Neoadjuvant checkpoint blockade investigated in high-risk melanoma
medwireNews: In patients with high-risk resectable melanoma, neoadjuvant treatment with the combination of nivolumab and ipilimumab is associated with high response rates but also considerable toxicity, while single-agent nivolumab has better tolerability but is less efficacious, trial results show.
Indeed, the phase II trial was terminated early by the Data Safety Monitoring Board due to concerns about the high rates of grade 3 treatment-related adverse events (TRAEs) with the combination, and the marked disease progression that prevented surgery in around a fifth of the participants receiving monotherapy.
The investigators nonetheless believe that the findings point to “the feasibility of neoadjuvant immune checkpoint blockade in melanoma and emphasize the need for additional studies to optimize treatment regimens and to validate putative biomarkers.”
The noncomparative study included 23 patients with stage III or oligometastatic stage IV disease who were randomly assigned to receive either the PD-1 inhibitor nivolumab 1 mg/kg plus the CTLA-4 inhibitor ipilimumab 3 mg/kg every 3 weeks for up to three doses or nivolumab alone at a dose of 3 mg/kg every 2 weeks for up to four doses.
Over median follow-up periods of 15.6 and 15.0 months in the combination and monotherapy groups, respectively, the RECIST overall response rates were 73% and 25%, while the corresponding pathologic complete response rates were 45% and 25%.
Exploratory analyses showed that all measures of survival – including progression-free, relapse-free, and overall survival – were better with the combination than with monotherapy, but the results did not reach statistical significance, “likely owing to the small sample size due to early closure of the trial,” say the researchers.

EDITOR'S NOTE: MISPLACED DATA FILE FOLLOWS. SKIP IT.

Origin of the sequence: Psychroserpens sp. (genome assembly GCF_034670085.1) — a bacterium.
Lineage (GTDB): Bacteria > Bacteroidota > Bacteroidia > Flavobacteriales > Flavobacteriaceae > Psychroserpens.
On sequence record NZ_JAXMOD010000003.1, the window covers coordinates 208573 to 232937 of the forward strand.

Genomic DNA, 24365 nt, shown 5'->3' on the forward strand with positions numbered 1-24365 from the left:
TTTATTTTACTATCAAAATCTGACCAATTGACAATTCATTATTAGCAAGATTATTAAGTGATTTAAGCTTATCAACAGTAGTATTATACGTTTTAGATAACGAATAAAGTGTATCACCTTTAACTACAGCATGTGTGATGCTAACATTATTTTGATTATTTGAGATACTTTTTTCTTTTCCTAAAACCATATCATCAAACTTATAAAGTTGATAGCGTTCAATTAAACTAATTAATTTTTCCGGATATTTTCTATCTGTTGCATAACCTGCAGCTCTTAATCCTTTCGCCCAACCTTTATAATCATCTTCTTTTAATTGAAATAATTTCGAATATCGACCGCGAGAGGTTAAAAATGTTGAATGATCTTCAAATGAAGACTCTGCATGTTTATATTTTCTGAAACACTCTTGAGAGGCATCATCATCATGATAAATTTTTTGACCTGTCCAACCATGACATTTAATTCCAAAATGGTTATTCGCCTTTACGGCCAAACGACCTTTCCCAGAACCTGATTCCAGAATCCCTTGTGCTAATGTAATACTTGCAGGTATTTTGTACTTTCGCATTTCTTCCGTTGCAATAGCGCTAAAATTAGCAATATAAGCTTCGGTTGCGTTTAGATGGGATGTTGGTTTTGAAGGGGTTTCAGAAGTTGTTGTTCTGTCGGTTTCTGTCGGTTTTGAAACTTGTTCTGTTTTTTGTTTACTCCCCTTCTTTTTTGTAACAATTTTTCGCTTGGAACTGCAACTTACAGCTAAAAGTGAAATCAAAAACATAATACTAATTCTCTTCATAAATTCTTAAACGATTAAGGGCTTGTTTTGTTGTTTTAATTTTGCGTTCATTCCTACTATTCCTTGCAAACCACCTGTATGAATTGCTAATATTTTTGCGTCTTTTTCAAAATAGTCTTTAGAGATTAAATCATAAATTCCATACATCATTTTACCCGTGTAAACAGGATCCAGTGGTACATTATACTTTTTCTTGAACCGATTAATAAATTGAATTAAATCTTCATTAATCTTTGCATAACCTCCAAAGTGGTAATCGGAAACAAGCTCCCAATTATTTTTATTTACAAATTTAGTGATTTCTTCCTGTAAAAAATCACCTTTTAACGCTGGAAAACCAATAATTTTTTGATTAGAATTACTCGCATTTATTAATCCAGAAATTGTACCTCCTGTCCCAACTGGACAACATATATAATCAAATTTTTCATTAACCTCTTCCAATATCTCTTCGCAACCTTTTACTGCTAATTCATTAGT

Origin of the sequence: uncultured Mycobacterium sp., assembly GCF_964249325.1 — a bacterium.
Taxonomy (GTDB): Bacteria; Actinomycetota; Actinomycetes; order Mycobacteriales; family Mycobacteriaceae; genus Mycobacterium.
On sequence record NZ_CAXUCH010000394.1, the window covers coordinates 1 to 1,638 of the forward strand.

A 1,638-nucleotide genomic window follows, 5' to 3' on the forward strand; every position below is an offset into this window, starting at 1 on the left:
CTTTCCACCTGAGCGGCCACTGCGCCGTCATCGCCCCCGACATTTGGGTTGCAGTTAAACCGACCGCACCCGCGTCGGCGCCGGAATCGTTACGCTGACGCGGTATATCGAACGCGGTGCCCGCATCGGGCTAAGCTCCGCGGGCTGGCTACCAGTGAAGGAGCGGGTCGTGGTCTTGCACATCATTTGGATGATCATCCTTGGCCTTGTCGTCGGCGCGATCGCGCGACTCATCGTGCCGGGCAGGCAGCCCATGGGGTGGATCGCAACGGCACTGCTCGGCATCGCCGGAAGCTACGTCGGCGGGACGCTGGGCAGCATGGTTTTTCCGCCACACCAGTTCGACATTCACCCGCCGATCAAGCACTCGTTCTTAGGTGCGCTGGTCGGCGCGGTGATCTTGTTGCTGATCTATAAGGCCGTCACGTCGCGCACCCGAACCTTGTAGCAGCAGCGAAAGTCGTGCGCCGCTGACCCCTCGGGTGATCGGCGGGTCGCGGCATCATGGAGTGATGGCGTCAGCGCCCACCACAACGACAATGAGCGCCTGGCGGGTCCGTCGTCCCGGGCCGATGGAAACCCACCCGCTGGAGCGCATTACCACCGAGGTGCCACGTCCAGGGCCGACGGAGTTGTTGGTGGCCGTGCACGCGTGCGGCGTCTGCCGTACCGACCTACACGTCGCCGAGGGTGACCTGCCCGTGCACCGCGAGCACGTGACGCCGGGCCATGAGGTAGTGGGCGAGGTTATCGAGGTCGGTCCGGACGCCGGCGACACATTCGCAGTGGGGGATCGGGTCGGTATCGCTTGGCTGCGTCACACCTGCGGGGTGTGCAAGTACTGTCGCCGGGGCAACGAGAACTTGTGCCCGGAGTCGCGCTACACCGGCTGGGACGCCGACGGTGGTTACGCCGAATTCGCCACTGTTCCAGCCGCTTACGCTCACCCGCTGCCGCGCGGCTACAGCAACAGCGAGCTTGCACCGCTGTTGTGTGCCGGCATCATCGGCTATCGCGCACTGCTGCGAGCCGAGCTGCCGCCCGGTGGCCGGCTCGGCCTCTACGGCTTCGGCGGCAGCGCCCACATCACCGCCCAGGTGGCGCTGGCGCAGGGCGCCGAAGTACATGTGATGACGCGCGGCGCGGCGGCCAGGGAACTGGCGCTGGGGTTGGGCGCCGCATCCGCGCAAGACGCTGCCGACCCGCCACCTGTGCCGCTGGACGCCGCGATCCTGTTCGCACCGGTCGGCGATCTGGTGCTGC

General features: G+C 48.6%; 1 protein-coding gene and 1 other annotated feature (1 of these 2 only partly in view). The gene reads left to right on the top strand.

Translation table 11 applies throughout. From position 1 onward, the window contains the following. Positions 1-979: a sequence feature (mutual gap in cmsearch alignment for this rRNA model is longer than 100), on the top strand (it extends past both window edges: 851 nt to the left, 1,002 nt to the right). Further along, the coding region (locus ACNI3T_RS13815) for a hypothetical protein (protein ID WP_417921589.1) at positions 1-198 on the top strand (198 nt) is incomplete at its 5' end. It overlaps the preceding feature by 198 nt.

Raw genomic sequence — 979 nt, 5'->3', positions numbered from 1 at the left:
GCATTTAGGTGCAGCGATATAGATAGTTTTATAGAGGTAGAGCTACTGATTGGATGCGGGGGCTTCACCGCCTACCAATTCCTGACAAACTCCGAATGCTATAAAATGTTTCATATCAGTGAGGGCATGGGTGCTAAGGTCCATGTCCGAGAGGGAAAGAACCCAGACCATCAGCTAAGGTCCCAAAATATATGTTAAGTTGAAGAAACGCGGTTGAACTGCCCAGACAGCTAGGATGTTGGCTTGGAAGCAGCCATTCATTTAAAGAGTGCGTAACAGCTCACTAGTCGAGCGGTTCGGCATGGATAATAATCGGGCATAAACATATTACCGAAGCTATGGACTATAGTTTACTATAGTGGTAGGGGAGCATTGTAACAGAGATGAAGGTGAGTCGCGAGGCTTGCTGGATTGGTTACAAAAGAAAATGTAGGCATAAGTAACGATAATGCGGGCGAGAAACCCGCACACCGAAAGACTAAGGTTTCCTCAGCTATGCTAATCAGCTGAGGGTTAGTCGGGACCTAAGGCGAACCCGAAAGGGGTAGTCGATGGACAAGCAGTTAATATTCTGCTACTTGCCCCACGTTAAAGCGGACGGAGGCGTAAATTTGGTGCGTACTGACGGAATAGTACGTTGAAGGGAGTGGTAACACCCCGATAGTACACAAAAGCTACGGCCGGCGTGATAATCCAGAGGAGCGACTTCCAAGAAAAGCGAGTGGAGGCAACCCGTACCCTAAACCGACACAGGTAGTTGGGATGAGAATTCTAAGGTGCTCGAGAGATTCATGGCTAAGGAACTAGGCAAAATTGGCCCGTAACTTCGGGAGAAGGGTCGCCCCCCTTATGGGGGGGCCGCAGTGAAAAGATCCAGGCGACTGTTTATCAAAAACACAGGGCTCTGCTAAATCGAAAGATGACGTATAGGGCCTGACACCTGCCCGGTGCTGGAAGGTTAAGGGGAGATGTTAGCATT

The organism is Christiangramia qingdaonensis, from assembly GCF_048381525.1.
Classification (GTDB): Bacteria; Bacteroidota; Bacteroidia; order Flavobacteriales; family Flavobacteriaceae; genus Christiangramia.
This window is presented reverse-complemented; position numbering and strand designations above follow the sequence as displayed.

They note that all 11 of the patients given combination therapy were alive after a median of 15.6 months, “which is a higher proportion surviving at this time point than expected compared with historical controls for this high-risk patient population.”
This efficacy came at a cost of toxicity, however, with 73% of patients in the nivolumab plus ipilimumab group experiencing grade 3 TRAEs, most commonly transaminitis (27%), colitis (18%), pneumonia (18%), and hyponatremia (18%).
By contrast, the rate of grade 3 TRAEs in the monotherapy arm was 8%, with tumor-related pain the only TRAE of this grade.
There were no TRAEs of grade 4 or 5 in either treatment arm, report Jennifer Wargo (The University of Texas MD Anderson Cancer Center, Houston, USA) and team in Nature Medicine.
In conclusion, they highlight the advances that have been made with regard to optimizing dosing regimens for these agents since this trial was designed, and suggest future directions for research.
“For example, shorter neoadjuvant treatment regimens have been explored incorporating anti-PD-1 monotherapy in melanoma and lung cancer with success,” write the authors.
Additionally, alternative dosing strategies for combined PD-1 and CTLA-4 blockade “are being explored to preserve efficacy while limiting toxicity,” as are “new agents with potentially lower toxicity than CTLA-4 blockade,” they conclude.
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